1924 main art

One hundred years later, the Ottawa Senators would not be snowbound on a train between Tampa and Sunrise, Florida, playing back-to-back games against the Lightning and Panthers on Monday and Tuesday.

But a century ago, the Senators’ Canadian National Railways train ground to a halt almost exactly midway between Ottawa and its Montreal destination, the tracks left impassible by the choking snow drifts of a blizzard.

Ottawa’s Feb. 20, 1924, game against the Montreal Canadiens would ultimately be postponed 24 hours, the first of 72 weather-related postponements charted by the NHL.

It’s among the great stories from the League’s early days, the Senators stranded on their train from 5 p.m. ET, almost four hours after it departed Ottawa on the 125-mile trip, until 3 a.m., when it finally was pushed into Hawkesbury, Ontario before continuing on to Montreal.

There was great anticipation in Montreal’s Mount Royal Arena for the Feb. 20 visit of the Senators, the defending Stanley Cup champions and a spirited rival of the Canadiens. Indeed, the arena was jammed to capacity with more than 6,000 fans, the game sold out two days previously. The crowd filled every promenade and box seat with a few daring youngsters having climbed into the building’s rafters for a better view.

1924 arena

Montreal’s Mount Royal Arena was featured in a set of Upper Deck cards for the Canadiens’ 2008-09 centennial season.

Those who didn’t have reserved seats arrived an hour before the scheduled face-off, scrambling for a spot in the “rush” sections.

But as game time came and went, the crowd realized that the Senators were not just not in the building, they weren’t even in the city. With fans realizing that Ottawa’s delayed arrival wasn’t the fault of Canadiens management, the party got underway.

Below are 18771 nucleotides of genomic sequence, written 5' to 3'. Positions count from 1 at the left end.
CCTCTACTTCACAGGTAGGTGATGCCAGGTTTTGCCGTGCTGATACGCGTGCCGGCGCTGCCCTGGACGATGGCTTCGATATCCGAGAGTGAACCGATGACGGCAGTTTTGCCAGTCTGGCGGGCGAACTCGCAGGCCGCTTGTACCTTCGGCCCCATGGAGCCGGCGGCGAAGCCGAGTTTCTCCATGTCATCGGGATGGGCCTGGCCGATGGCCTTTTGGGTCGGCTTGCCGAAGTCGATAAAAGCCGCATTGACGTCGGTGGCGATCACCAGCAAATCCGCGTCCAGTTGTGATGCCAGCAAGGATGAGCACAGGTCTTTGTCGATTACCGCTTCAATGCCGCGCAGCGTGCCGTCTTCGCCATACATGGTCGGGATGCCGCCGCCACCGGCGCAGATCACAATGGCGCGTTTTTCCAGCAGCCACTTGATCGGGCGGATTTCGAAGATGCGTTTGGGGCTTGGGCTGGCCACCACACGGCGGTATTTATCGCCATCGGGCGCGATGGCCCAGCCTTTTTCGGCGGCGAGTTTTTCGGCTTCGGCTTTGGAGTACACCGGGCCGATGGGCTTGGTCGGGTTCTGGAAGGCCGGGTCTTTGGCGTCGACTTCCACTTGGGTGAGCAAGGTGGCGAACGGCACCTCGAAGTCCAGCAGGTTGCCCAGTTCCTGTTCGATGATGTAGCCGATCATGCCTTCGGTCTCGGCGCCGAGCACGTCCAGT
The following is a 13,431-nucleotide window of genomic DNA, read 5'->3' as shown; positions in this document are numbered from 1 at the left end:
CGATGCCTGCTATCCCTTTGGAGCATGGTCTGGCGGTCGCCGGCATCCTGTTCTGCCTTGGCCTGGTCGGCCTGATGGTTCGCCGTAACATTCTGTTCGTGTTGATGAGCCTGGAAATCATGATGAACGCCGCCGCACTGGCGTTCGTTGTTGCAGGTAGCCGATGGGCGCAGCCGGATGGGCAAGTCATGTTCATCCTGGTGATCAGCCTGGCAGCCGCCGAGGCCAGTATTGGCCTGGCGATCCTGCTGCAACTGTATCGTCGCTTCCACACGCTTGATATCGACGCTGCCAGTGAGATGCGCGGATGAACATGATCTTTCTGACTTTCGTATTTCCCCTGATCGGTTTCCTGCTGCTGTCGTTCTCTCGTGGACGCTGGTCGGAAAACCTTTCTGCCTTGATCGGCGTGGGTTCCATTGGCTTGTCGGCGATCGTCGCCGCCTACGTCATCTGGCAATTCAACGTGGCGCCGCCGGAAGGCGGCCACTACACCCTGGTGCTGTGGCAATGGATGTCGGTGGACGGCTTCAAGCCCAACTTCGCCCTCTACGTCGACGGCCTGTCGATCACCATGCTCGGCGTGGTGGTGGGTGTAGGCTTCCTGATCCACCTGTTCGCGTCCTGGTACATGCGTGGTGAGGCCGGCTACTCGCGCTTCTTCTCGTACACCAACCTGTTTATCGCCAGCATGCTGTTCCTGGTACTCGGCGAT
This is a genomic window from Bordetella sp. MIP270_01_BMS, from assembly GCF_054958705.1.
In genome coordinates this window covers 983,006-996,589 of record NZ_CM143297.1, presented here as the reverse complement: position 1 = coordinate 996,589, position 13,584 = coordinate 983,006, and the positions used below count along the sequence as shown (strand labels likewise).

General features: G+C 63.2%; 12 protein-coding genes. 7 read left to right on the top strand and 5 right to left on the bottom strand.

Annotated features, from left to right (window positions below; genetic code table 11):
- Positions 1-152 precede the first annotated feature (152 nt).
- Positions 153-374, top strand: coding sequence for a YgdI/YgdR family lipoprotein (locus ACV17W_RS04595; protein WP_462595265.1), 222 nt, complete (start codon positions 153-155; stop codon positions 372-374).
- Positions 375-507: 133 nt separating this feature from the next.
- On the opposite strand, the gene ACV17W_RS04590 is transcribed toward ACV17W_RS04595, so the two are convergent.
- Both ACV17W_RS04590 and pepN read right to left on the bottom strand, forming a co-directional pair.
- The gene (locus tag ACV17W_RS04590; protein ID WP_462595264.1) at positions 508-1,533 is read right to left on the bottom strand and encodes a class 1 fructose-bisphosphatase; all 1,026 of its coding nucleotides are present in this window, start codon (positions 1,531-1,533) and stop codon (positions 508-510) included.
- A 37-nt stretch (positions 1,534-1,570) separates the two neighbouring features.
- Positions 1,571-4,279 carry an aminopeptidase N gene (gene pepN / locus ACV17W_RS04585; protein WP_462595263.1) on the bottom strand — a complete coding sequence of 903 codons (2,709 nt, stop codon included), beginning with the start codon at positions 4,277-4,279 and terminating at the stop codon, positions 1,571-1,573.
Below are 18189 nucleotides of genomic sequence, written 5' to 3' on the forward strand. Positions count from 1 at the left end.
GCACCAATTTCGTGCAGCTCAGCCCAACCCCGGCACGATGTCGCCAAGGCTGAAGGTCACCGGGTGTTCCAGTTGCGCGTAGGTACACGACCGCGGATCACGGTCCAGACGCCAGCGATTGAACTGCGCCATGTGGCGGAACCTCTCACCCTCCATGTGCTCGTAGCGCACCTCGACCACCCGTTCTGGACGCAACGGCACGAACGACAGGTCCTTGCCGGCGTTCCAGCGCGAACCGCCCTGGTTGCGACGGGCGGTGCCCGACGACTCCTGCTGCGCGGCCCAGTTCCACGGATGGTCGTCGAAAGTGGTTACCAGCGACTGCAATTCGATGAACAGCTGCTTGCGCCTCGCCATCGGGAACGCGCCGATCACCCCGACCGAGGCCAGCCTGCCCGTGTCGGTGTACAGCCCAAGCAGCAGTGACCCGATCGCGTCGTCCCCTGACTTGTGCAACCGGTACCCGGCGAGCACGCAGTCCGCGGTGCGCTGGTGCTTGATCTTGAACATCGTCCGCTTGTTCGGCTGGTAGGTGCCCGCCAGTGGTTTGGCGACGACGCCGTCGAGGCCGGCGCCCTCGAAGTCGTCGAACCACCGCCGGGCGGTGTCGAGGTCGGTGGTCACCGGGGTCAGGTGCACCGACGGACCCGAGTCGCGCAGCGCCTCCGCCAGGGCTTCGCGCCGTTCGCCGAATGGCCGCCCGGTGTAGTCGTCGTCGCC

“It was a good-humored fathering, the rooters in the east and west end sections making full use of every possible incident to create entertainment to pass away the time,” read a Montreal Gazette report the following morning. “The band performed valiantly, one selection following another in quick succession as the musicians did their bit to fill the gap.”

As an hour moved toward 90 minutes, no official word coming on the Senators voyage, many fans left the arena, lining up for refunds. At 10 p.m., without any guess on the arrival of the visitors, the game was postponed to the following night, many spectators scrounging beneath their seats for the ticket stubs that would be honored on Feb. 21.

Ottawa’s sister broadsheet daily newspapers, the Ottawa Evening Citizen and Ottawa Evening Journal, each carried a wonderful front-page account of the trip written specially for them by Tommy Gorman, the Senators general manager.

1924 gorman

Ottawa Senators GM Tommy Gorman wrote a stirring account of his team’s remarkable train trip to Montreal, spanning Feb. 20-21, 1924.

Gorman’s report, rich with description published in the next day’s paper thanks to evening deadlines, was as good as any sportswriting of the day. And no wonder, considering that he had previously worked as the Citizen’s sports editor.

“While six thousand people remained in the Mount Royal Arena impatiently awaiting the start of the one of the most important games of the season in the National Hockey League, the champion Ottawa Senators lay helplessly snowbound at Cushing Junction, a flag station, seven miles east of Hawkesbury, marooned in the relentless grip of the fiercest story that has swept the district for years,” he wrote.

“Finally extricated, after many hours of laboring on the parts of the crew and volunteer helpers, the world’s champions were pulled back into Hawkesbury shortly after 3 a.m. They left Hawkesbury on their way to Montreal again about 4 o’clock and arrived in the Metropolis about 8:30 o’clock, immediately after which the Ottawa party, in charge of Manager Gorman, was hustled over to the Windsor Hotel and the players tumbled into their beds with instructions that they were not to be disturbed under any circumstances.”

It was at this hotel that the NHL had been founded in 1917.

“After 14 hours on the train,” Gorman wrote, “the Ottawa players and their followers were just about all in when they reached Montreal. The Ottawa club has, of course, consented to the playing of the game tonight (Feb. 21) and the Ottawas, despite their thrilling experiences amidst the storm, are confident that they will defeat Canadiens.”